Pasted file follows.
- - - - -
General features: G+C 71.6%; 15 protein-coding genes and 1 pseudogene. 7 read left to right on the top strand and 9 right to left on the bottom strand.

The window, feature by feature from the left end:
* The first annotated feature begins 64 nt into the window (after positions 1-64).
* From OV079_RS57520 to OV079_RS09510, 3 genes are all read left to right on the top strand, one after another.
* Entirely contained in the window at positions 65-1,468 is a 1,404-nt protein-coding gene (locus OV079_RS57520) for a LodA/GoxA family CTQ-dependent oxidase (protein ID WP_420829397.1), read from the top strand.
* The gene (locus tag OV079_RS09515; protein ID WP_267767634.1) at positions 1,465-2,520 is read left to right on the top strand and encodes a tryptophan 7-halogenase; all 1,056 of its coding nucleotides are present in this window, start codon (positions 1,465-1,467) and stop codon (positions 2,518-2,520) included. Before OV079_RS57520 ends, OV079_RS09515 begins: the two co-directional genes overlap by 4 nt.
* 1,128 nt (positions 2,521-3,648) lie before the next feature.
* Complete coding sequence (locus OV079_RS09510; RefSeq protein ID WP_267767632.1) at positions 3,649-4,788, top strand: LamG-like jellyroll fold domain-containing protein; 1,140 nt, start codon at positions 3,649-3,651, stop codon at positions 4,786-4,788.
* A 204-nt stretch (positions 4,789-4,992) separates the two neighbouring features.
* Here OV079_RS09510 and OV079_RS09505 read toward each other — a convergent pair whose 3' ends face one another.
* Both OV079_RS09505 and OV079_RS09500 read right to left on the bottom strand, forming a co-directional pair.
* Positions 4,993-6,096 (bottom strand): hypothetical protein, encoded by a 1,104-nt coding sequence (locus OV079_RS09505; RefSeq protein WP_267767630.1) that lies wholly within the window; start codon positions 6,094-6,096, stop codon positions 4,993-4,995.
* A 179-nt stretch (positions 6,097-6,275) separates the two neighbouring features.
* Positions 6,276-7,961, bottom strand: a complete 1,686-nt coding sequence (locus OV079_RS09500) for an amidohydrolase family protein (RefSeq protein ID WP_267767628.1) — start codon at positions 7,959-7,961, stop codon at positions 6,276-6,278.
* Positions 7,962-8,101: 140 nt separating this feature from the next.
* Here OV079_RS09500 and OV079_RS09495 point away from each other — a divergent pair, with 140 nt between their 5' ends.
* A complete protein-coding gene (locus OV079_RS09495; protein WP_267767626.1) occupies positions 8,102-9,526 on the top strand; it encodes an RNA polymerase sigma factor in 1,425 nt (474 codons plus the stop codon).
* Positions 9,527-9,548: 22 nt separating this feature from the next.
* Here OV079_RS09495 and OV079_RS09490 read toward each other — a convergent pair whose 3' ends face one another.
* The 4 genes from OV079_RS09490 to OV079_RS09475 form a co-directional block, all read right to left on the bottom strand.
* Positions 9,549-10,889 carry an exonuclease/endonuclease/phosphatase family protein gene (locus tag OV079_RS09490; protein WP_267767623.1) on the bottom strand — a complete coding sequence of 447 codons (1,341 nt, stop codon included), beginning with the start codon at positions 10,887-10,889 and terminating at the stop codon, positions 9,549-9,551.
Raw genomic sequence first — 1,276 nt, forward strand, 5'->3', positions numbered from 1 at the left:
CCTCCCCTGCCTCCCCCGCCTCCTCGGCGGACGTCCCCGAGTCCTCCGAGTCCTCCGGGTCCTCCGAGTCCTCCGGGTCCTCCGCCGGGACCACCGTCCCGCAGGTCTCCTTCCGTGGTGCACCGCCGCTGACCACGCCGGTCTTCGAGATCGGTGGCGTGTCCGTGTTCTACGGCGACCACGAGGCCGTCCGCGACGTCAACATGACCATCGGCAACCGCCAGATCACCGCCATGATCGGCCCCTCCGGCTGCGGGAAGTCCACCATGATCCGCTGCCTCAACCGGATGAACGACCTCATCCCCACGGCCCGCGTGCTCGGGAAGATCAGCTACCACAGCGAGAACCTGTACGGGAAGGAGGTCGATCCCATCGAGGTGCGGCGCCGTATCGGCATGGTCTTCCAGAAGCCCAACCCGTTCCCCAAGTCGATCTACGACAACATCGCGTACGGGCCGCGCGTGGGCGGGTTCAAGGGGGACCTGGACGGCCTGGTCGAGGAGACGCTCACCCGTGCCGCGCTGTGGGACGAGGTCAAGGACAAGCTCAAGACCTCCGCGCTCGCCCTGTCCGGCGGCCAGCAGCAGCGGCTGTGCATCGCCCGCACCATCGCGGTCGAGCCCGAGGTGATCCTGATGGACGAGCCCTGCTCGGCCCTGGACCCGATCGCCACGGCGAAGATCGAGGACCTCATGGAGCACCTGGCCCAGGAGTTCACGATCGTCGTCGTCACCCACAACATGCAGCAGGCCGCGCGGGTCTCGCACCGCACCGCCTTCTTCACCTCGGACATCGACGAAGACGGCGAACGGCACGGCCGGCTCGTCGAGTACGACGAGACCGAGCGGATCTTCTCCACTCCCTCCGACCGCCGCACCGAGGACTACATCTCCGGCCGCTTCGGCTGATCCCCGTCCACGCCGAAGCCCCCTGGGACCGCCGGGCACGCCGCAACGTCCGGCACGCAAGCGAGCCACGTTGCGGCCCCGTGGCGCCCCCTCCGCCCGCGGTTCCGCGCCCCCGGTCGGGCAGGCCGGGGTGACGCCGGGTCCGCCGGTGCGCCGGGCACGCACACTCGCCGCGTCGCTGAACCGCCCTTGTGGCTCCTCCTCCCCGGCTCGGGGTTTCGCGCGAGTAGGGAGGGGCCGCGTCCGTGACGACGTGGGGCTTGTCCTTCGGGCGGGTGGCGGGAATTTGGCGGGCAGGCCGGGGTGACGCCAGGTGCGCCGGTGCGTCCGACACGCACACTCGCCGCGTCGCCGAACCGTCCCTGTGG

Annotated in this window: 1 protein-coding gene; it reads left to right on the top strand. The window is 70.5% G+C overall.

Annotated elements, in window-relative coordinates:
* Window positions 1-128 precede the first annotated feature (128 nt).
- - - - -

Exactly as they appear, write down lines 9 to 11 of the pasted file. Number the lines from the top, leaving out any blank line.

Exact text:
* A 204-nt stretch (positions 4,789-4,992) separates the two neighbouring features.
* Here OV079_RS09510 and OV079_RS09505 read toward each other — a convergent pair whose 3' ends face one another.
* Both OV079_RS09505 and OV079_RS09500 read right to left on the bottom strand, forming a co-directional pair.